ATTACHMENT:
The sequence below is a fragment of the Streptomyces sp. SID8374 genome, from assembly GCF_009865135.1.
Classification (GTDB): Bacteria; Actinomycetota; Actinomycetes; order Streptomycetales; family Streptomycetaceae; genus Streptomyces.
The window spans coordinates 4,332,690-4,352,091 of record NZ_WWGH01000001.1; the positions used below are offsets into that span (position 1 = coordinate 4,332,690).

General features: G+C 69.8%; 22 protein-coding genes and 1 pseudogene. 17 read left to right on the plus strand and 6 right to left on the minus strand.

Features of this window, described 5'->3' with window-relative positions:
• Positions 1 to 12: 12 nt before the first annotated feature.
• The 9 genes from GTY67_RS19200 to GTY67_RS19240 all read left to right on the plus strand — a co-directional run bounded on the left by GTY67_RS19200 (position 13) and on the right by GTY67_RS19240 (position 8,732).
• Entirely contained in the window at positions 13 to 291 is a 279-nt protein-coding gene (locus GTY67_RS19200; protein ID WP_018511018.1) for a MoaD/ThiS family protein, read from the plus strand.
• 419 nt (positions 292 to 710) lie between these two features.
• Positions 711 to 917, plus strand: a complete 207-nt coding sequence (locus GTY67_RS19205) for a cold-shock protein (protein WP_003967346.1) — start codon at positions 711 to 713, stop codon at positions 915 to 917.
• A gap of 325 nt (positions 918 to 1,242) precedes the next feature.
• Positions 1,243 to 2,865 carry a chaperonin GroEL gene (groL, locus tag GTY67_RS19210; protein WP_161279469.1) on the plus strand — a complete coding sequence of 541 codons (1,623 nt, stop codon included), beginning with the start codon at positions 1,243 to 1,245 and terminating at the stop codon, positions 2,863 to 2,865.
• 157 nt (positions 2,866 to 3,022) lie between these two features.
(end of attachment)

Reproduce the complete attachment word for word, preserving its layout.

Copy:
The sequence below is a fragment of the Streptomyces sp. SID8374 genome, from assembly GCF_009865135.1.
Classification (GTDB): Bacteria; Actinomycetota; Actinomycetes; order Streptomycetales; family Streptomycetaceae; genus Streptomyces.
The window spans coordinates 4,332,690-4,352,091 of record NZ_WWGH01000001.1; the positions used below are offsets into that span (position 1 = coordinate 4,332,690).

General features: G+C 69.8%; 22 protein-coding genes and 1 pseudogene. 17 read left to right on the plus strand and 6 right to left on the minus strand.

Features of this window, described 5'->3' with window-relative positions:
• Positions 1 to 12: 12 nt before the first annotated feature.
• The 9 genes from GTY67_RS19200 to GTY67_RS19240 all read left to right on the plus strand — a co-directional run bounded on the left by GTY67_RS19200 (position 13) and on the right by GTY67_RS19240 (position 8,732).
• Entirely contained in the window at positions 13 to 291 is a 279-nt protein-coding gene (locus GTY67_RS19200; protein ID WP_018511018.1) for a MoaD/ThiS family protein, read from the plus strand.
• 419 nt (positions 292 to 710) lie between these two features.
• Positions 711 to 917, plus strand: a complete 207-nt coding sequence (locus GTY67_RS19205) for a cold-shock protein (protein WP_003967346.1) — start codon at positions 711 to 713, stop codon at positions 915 to 917.
• A gap of 325 nt (positions 918 to 1,242) precedes the next feature.
• Positions 1,243 to 2,865 carry a chaperonin GroEL gene (groL, locus tag GTY67_RS19210; protein WP_161279469.1) on the plus strand — a complete coding sequence of 541 codons (1,623 nt, stop codon included), beginning with the start codon at positions 1,243 to 1,245 and terminating at the stop codon, positions 2,863 to 2,865.
• 157 nt (positions 2,866 to 3,022) lie between these two features.